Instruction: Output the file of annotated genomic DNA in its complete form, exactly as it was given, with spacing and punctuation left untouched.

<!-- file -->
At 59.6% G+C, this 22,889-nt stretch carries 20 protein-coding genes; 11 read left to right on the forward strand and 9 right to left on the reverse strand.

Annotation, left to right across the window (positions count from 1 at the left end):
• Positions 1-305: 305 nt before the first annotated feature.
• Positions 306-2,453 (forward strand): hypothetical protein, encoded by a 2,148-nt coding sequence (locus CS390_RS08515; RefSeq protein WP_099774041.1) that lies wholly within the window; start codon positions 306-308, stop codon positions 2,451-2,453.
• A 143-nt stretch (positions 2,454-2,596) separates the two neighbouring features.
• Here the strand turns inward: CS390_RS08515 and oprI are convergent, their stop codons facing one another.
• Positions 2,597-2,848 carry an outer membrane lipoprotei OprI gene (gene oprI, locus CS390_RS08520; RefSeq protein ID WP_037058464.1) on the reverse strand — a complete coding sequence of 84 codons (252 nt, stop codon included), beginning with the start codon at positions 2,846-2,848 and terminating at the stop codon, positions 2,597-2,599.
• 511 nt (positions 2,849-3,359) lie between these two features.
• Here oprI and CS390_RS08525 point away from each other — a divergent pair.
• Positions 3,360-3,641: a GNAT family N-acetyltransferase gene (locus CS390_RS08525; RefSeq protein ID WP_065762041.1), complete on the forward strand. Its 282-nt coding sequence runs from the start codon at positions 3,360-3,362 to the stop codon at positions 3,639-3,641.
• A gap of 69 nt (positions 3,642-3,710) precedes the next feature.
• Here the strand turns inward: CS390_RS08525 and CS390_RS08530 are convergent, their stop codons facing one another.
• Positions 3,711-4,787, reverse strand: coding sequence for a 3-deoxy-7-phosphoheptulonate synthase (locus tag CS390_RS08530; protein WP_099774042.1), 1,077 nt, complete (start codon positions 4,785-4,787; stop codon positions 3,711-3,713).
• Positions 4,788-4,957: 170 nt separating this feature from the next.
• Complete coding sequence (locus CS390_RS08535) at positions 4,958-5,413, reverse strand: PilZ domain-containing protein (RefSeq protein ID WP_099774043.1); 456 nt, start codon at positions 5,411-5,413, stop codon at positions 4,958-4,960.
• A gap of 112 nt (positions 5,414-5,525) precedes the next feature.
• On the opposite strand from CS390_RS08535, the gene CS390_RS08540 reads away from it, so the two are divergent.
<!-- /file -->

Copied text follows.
At 59.6% G+C, this 22,889-nt stretch carries 20 protein-coding genes; 11 read left to right on the forward strand and 9 right to left on the reverse strand.

Annotation, left to right across the window (positions count from 1 at the left end):
• Positions 1-305: 305 nt before the first annotated feature.
• Positions 306-2,453 (forward strand): hypothetical protein, encoded by a 2,148-nt coding sequence (locus CS390_RS08515; RefSeq protein WP_099774041.1) that lies wholly within the window; start codon positions 306-308, stop codon positions 2,451-2,453.
• A 143-nt stretch (positions 2,454-2,596) separates the two neighbouring features.
• Here the strand turns inward: CS390_RS08515 and oprI are convergent, their stop codons facing one another.
• Positions 2,597-2,848 carry an outer membrane lipoprotei OprI gene (gene oprI, locus CS390_RS08520; RefSeq protein ID WP_037058464.1) on the reverse strand — a complete coding sequence of 84 codons (252 nt, stop codon included), beginning with the start codon at positions 2,846-2,848 and terminating at the stop codon, positions 2,597-2,599.
• 511 nt (positions 2,849-3,359) lie between these two features.
• Here oprI and CS390_RS08525 point away from each other — a divergent pair.
• Positions 3,360-3,641: a GNAT family N-acetyltransferase gene (locus CS390_RS08525; RefSeq protein ID WP_065762041.1), complete on the forward strand. Its 282-nt coding sequence runs from the start codon at positions 3,360-3,362 to the stop codon at positions 3,639-3,641.
• A gap of 69 nt (positions 3,642-3,710) precedes the next feature.
• Here the strand turns inward: CS390_RS08525 and CS390_RS08530 are convergent, their stop codons facing one another.
• Positions 3,711-4,787, reverse strand: coding sequence for a 3-deoxy-7-phosphoheptulonate synthase (locus tag CS390_RS08530; protein WP_099774042.1), 1,077 nt, complete (start codon positions 4,785-4,787; stop codon positions 3,711-3,713).
• Positions 4,788-4,957: 170 nt separating this feature from the next.
• Complete coding sequence (locus CS390_RS08535) at positions 4,958-5,413, reverse strand: PilZ domain-containing protein (RefSeq protein ID WP_099774043.1); 456 nt, start codon at positions 5,411-5,413, stop codon at positions 4,958-4,960.
• A gap of 112 nt (positions 5,414-5,525) precedes the next feature.
• On the opposite strand from CS390_RS08535, the gene CS390_RS08540 reads away from it, so the two are divergent.